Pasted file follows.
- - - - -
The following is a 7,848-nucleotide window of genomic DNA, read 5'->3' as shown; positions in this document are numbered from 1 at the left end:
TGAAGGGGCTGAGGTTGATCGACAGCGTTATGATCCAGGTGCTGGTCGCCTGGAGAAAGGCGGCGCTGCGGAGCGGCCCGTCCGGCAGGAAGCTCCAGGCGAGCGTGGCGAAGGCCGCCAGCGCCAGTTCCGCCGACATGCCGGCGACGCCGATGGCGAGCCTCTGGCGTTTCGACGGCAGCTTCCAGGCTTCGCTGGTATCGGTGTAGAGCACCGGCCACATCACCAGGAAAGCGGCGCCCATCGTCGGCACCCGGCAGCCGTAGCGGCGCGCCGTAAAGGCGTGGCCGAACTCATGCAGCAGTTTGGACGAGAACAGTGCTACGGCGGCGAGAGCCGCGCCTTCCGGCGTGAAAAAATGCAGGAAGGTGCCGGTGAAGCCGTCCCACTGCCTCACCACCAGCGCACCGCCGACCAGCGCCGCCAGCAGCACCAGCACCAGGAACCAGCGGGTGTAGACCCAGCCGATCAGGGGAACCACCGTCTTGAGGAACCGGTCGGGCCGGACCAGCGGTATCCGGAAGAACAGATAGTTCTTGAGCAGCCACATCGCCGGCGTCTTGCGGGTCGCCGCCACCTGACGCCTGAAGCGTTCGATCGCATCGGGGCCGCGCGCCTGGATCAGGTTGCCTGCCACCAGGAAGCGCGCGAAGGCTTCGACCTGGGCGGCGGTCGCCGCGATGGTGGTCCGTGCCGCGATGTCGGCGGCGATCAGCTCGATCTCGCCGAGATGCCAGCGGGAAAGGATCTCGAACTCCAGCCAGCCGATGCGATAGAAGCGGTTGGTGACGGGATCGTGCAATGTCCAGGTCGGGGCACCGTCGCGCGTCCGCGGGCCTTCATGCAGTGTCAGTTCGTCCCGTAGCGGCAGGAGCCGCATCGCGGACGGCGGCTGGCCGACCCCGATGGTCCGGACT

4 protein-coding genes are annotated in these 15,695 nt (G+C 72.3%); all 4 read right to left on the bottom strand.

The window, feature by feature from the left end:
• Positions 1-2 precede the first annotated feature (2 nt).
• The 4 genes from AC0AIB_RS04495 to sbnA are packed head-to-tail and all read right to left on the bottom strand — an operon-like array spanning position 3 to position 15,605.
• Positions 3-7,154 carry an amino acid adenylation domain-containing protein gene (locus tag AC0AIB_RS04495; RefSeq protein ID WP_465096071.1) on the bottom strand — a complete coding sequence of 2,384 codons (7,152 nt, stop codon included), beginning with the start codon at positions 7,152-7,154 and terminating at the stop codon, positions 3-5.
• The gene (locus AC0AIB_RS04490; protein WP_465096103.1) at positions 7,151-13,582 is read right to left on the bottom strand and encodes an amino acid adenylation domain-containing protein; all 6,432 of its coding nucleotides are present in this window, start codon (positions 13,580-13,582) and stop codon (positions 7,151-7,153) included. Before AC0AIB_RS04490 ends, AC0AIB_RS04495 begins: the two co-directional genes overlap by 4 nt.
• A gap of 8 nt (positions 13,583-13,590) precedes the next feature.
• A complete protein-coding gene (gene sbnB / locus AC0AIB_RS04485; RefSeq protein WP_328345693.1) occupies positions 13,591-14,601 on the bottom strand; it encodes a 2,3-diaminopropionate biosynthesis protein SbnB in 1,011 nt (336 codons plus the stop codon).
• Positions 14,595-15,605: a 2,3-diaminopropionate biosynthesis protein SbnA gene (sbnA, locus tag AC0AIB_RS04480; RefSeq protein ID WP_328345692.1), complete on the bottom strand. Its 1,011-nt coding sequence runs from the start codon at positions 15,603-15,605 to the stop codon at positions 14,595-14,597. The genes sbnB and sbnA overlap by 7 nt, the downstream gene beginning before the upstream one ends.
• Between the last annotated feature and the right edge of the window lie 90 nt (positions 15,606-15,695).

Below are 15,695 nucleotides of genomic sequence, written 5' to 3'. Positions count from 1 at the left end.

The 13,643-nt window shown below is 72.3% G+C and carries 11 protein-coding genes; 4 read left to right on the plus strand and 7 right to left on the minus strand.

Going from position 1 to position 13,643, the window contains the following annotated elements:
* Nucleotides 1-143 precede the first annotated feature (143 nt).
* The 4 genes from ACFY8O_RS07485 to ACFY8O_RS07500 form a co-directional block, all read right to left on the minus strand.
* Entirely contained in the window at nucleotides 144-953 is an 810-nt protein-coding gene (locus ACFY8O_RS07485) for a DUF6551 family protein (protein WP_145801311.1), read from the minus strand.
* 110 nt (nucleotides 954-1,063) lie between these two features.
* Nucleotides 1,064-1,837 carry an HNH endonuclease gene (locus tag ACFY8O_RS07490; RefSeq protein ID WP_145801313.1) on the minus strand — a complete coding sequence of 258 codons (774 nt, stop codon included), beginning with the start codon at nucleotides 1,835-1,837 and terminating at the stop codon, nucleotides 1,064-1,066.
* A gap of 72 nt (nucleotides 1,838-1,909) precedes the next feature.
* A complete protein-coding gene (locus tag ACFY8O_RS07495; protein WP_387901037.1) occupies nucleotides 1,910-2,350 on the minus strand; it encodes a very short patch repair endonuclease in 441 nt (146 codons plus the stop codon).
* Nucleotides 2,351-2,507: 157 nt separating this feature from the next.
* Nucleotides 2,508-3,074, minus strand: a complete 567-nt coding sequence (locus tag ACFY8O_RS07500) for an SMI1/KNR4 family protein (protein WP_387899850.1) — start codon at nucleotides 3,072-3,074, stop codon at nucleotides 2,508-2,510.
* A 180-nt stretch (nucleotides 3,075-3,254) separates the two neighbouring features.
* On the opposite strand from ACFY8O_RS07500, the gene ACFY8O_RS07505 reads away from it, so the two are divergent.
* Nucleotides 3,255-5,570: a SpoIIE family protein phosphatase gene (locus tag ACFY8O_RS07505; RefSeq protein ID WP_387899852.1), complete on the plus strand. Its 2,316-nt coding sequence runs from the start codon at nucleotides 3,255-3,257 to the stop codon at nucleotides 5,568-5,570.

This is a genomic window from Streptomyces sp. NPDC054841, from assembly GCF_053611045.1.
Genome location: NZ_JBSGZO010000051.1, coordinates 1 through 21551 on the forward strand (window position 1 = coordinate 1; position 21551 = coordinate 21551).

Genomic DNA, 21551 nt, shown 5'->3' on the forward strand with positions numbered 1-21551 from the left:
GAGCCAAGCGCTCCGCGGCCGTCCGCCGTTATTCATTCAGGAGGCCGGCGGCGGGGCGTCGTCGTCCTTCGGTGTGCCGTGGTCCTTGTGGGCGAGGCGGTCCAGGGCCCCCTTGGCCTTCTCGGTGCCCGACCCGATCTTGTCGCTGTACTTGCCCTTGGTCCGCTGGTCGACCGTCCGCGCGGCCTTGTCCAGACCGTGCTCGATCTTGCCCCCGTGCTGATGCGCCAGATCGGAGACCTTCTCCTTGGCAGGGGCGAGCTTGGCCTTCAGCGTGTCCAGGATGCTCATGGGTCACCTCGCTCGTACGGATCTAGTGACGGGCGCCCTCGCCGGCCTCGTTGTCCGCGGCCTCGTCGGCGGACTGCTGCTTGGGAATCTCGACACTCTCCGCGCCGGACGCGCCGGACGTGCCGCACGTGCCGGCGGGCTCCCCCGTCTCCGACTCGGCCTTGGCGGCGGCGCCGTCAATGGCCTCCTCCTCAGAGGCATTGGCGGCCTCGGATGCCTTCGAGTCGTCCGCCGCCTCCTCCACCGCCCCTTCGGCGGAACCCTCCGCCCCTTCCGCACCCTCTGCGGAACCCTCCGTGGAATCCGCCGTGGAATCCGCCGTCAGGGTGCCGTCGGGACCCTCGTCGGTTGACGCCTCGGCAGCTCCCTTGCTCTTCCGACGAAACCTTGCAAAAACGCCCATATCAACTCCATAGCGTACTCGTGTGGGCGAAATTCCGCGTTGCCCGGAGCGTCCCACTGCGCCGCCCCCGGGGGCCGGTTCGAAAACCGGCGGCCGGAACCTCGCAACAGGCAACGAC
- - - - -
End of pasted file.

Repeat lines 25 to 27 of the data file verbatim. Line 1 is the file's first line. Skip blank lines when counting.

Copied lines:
* A 180-nt stretch (nucleotides 3,075-3,254) separates the two neighbouring features.
* On the opposite strand from ACFY8O_RS07500, the gene ACFY8O_RS07505 reads away from it, so the two are divergent.
* Nucleotides 3,255-5,570: a SpoIIE family protein phosphatase gene (locus tag ACFY8O_RS07505; RefSeq protein ID WP_387899852.1), complete on the plus strand. Its 2,316-nt coding sequence runs from the start codon at nucleotides 3,255-3,257 to the stop codon at nucleotides 5,568-5,570.